Anime Review: The Wallflower


The Wallflower is a reverse harem anime. For those who are unfamiliar with the term, it’s a genre that generally targets a young female audience, focusing on a central female character with a supporting male cast. While a series filled with “beautiful men” who take advantage of costume changes at every opportunity might not be your cup o` tea, there is no need to fret fellas, it’s directed by Shinichi Watanabe – the man responsible for the madness in Excel Saga and Puni Puni Poemi – so how bad can it be?

“Listen kid, I hate ugly girls.” This was the response Sunako Nakahara received after confessing her feelings to her first love. Until that point she was a normal girl; she wore make-up, worried about acne, and did her best to be pretty. Upon hearing she was ugly Sunako rejected all things of beauty and submersed herself into a dark world of isolation. Her incredibly wealthy aunt serves as the landlady for four beautiful young men: The playboy Ranmaru, the shy-gentlemen Takenaga, the cute Yuki, and the bad-boy Kyouhei. Auntie offers her tenants free rent if they can turn her niece into a lady; if they fail, the cost will triple.

For the story’s sake I’ll accept that Sunako is strange and creepy. She loves horror movies, skeletons, and her best friend is a human anatomy model. Though, it’s not as if she has visible stink lines, picks her nose, or scratches her bum while eating — the sort of things socially awkward people do in real life that make us cringe.

The series starts out strong in all respects. There is a fair amount of character development, the interaction between cast members is great, the plot advances forward, and above all, it’s funny. The over-the-top humor easily tears down any reservations one might have, but don’t let that get your hopes up.

With hindsight, the initial progress was too fast. Early phases that may have deserved more attention were passed over hastily; Sunako spends a grand total of one episode “ugly” and half an episode as an outcast at school. Moreover, the whole series could easily be wrapped up with a single 1980’s-style, make-over montage. It is unfortunate that The Wallflower quickly runs out of steam, leaving its viewers seemingly stranded in a perpetual hell of running gags.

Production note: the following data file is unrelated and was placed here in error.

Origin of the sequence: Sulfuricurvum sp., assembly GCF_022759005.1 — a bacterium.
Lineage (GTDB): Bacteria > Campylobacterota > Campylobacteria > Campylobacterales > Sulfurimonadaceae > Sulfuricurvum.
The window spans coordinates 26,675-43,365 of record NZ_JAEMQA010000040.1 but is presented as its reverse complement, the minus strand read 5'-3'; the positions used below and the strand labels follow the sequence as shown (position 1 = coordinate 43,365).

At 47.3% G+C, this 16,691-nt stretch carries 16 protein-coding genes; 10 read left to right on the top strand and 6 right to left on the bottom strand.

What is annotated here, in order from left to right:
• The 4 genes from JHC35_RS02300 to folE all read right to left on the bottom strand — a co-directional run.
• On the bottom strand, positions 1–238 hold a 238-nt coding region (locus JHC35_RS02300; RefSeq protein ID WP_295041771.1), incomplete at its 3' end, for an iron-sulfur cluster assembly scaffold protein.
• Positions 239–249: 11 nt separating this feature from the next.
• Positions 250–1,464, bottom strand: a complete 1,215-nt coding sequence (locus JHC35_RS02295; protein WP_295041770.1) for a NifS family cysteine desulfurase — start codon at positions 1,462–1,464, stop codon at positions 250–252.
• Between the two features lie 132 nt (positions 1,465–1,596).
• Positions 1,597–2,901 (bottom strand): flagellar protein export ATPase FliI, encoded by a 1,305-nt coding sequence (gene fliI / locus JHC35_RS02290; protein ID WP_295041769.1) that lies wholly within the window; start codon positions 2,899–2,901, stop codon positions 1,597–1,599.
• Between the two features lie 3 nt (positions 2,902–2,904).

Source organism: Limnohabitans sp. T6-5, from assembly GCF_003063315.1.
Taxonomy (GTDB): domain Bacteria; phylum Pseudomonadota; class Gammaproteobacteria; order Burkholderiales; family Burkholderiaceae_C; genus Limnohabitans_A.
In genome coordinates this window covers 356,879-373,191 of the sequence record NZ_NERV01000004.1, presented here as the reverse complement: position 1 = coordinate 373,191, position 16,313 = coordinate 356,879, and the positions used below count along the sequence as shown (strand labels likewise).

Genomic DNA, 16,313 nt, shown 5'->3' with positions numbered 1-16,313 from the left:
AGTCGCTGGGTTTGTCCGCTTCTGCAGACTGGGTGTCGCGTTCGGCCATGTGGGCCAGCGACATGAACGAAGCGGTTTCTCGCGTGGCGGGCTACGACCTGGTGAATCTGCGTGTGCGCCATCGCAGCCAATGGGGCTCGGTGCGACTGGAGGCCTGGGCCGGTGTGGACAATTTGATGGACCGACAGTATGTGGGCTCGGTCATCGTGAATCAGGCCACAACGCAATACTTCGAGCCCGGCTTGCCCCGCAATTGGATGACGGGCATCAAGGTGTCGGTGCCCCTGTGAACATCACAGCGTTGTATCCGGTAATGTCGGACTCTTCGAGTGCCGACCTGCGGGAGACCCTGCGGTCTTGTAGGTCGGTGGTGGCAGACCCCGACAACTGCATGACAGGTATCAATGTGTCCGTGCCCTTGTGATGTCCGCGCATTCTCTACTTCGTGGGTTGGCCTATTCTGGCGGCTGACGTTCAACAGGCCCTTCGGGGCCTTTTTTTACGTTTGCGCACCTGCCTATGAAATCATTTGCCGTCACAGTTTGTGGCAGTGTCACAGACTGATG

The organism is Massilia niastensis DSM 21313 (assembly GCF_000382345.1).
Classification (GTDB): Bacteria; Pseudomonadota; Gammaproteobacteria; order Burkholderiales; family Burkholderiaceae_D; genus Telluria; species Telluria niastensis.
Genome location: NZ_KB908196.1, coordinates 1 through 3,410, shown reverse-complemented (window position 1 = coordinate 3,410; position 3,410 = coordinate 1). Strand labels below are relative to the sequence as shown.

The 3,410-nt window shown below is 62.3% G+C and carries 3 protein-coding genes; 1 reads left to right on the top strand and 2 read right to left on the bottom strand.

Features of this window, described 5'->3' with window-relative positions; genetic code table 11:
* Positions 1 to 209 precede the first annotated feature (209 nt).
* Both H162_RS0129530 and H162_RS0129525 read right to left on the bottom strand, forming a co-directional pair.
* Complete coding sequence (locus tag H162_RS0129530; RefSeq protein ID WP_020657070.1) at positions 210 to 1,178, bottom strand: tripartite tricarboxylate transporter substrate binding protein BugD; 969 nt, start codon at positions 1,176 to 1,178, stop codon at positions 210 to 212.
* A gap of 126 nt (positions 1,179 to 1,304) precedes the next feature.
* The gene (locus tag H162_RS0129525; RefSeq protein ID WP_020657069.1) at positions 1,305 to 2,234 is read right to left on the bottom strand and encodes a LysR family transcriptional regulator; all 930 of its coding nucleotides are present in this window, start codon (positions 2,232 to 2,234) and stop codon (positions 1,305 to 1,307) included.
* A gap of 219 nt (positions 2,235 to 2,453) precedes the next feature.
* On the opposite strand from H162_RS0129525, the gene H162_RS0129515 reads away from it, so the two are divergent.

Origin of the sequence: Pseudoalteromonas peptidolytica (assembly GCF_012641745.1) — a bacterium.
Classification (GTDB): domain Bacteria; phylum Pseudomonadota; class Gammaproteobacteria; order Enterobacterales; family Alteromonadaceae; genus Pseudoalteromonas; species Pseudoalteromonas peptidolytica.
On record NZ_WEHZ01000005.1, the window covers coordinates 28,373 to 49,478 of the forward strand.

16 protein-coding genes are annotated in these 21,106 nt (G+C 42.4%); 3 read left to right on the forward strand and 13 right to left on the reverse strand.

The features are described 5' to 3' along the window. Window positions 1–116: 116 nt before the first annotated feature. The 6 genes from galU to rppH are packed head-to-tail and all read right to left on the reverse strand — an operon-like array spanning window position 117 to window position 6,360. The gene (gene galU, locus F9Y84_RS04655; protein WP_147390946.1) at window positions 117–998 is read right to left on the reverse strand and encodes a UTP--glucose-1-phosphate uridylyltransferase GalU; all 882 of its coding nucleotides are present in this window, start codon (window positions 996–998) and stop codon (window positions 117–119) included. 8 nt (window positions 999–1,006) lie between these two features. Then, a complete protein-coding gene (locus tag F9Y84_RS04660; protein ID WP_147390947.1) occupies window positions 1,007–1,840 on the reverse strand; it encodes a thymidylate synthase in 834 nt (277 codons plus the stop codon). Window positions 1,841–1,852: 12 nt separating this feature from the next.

The jokes which at one point were enjoyable become incredibly repetitious: The nose bleeds, Yuki’s helplessness, “the radiant creatures!!!”, and most painfully obvious with the goth-goth-loli-loli sisters. From time to time the show pokes fun at its own repetition, but does being self-aware justify being flat-out annoying?

The occasional piece of drama is tossed in to mix things up. Whether we are supposed to take these moments seriously or not is up for some debate. The bulk of the drama deals with Kyouhei’s difficulty being too good-looking; even the more heartfelt moments involving Sunako seem melodramatic.

The animation and visual style are very solid, though visual gimmicks like super-deformed and white, featureless chibis might be employed a bit too frequently. These gimmicks do add to the hectic and zany feel of the comedy, so it’s hard to say. Sunako spends the bulk of the series in a super-deformed state, making the visuals all the more intense for those rare moments when she assumes her full-detailed form. The four boys on the other hand, are peculiar looking. Perhaps too much emphasis was put on making them stand out as “beautiful”, and the end result is just plain weird. Their facial features fall somewhere in the middle grounds between the male cast of any Square Enix game and Dr. Frank N. Furter, while the proportioning of their bodies’ seems more appropriate for a horror series a la Hellsing.

In most respects the English dub is as good as – and sometimes better than – the Japanese audio. However, at times the excessive shouting would have you believe the entire cast is channeling the ghost of the late infomercial-king Billy Mays. Not that the Japanese audio contains any less shouting; it just didn’t irk me the same way. The English voices do seem more appropriate for their characters, even if Ranmaru does sound a touch too similar to Napoleon Dynamite. In Japanese, the four boys sound far manlier than their appearances merit, especially with Yuki. Sunako’s dub warrants a mention of its own, it’s very easy for English voiceovers for such high-octane characters to sound awkward, but not in this case.

Bottom-line: The Wallflower has some genuinely funny moments, and can be amusing because of its frantic over-the-top comedy styling, but you know what they say about too much of a good thing… The humor quickly becomes repetitious, and eventually you just want to get it over with as quick as possible… like pulling off a bandaid.

Recommendation: It’s not about teenagers saving the galaxy, so it’s a nice change of pace. It might be a decent series to slowly wade through between watching other titles, but I wouldn’t recommend it.

Salvan Bonaminio always thought Sunako was fine just the way she was.

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